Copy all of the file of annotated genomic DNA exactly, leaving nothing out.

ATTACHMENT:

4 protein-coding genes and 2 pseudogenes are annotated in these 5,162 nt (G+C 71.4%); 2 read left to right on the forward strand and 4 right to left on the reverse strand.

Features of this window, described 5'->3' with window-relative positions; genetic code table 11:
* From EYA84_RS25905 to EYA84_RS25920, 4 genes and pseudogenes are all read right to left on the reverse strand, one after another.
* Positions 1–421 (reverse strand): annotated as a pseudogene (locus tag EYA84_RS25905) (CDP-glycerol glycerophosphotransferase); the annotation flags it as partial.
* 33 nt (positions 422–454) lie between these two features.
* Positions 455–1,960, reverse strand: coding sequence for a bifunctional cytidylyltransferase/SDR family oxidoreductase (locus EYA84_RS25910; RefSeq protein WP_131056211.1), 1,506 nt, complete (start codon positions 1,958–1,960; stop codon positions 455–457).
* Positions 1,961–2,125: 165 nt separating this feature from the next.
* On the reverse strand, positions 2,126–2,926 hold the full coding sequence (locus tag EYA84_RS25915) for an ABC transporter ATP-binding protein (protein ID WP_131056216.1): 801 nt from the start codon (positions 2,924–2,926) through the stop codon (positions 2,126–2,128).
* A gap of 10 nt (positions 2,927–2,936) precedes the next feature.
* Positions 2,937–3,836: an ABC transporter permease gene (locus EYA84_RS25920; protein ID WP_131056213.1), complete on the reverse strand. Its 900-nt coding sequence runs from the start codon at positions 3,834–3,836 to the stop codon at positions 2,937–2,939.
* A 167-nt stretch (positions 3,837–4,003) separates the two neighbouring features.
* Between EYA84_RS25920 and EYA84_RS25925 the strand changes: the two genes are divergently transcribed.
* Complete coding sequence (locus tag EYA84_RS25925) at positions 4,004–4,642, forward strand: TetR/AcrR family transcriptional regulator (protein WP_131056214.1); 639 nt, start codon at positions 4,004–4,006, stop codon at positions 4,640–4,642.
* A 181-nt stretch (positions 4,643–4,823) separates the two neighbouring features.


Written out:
4 protein-coding genes and 2 pseudogenes are annotated in these 5,162 nt (G+C 71.4%); 2 read left to right on the forward strand and 4 right to left on the reverse strand.

Features of this window, described 5'->3' with window-relative positions; genetic code table 11:
* From EYA84_RS25905 to EYA84_RS25920, 4 genes and pseudogenes are all read right to left on the reverse strand, one after another.
* Positions 1–421 (reverse strand): annotated as a pseudogene (locus tag EYA84_RS25905) (CDP-glycerol glycerophosphotransferase); the annotation flags it as partial.
* 33 nt (positions 422–454) lie between these two features.
* Positions 455–1,960, reverse strand: coding sequence for a bifunctional cytidylyltransferase/SDR family oxidoreductase (locus EYA84_RS25910; RefSeq protein WP_131056211.1), 1,506 nt, complete (start codon positions 1,958–1,960; stop codon positions 455–457).
* Positions 1,961–2,125: 165 nt separating this feature from the next.
* On the reverse strand, positions 2,126–2,926 hold the full coding sequence (locus tag EYA84_RS25915) for an ABC transporter ATP-binding protein (protein ID WP_131056216.1): 801 nt from the start codon (positions 2,924–2,926) through the stop codon (positions 2,126–2,128).
* A gap of 10 nt (positions 2,927–2,936) precedes the next feature.
* Positions 2,937–3,836: an ABC transporter permease gene (locus EYA84_RS25920; protein ID WP_131056213.1), complete on the reverse strand. Its 900-nt coding sequence runs from the start codon at positions 3,834–3,836 to the stop codon at positions 2,937–2,939.
* A 167-nt stretch (positions 3,837–4,003) separates the two neighbouring features.
* Between EYA84_RS25920 and EYA84_RS25925 the strand changes: the two genes are divergently transcribed.
* Complete coding sequence (locus tag EYA84_RS25925) at positions 4,004–4,642, forward strand: TetR/AcrR family transcriptional regulator (protein WP_131056214.1); 639 nt, start codon at positions 4,004–4,006, stop codon at positions 4,640–4,642.
* A 181-nt stretch (positions 4,643–4,823) separates the two neighbouring features.